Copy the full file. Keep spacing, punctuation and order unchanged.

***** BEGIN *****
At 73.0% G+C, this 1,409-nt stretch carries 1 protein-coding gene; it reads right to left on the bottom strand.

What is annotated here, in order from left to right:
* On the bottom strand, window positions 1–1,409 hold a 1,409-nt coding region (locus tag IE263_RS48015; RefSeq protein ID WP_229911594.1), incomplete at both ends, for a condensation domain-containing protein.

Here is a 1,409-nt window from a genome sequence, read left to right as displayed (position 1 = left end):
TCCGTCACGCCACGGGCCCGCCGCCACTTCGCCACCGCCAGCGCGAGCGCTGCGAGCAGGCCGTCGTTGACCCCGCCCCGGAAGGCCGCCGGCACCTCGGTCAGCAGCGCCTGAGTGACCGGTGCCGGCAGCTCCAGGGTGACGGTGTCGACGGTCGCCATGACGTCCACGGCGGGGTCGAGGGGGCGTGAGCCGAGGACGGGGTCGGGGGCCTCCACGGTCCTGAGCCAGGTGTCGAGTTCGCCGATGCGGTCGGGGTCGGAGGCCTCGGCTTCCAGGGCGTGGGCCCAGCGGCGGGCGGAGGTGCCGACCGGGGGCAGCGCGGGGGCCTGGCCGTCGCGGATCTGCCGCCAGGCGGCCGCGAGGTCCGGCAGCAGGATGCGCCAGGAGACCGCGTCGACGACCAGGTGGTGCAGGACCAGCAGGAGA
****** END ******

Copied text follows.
At 73.0% G+C, this 1,409-nt stretch carries 1 protein-coding gene; it reads right to left on the bottom strand.

What is annotated here, in order from left to right:
* On the bottom strand, window positions 1–1,409 hold a 1,409-nt coding region (locus tag IE263_RS48015; RefSeq protein ID WP_229911594.1), incomplete at both ends, for a condensation domain-containing protein.

Here is a 1,409-nt window from a genome sequence, read left to right as displayed (position 1 = left end):
TCCGTCACGCCACGGGCCCGCCGCCACTTCGCCACCGCCAGCGCGAGCGCTGCGAGCAGGCCGTCGTTGACCCCGCCCCGGAAGGCCGCCGGCACCTCGGTCAGCAGCGCCTGAGTGACCGGTGCCGGCAGCTCCAGGGTGACGGTGTCGACGGTCGCCATGACGTCCACGGCGGGGTCGAGGGGGCGTGAGCCGAGGACGGGGTCGGGGGCCTCCACGGTCCTGAGCCAGGTGTCGAGTTCGCCGATGCGGTCGGGGTCGGAGGCCTCGGCTTCCAGGGCGTGGGCCCAGCGGCGGGCGGAGGTGCCGACCGGGGGCAGCGCGGGGGCCTGGCCGTCGCGGATCTGCCGCCAGGCGGCCGCGAGGTCCGGCAGCAGGATGCGCCAGGAGACCGCGTCGACGACCAGGTGGTGCAGGACCAGCAGGAGA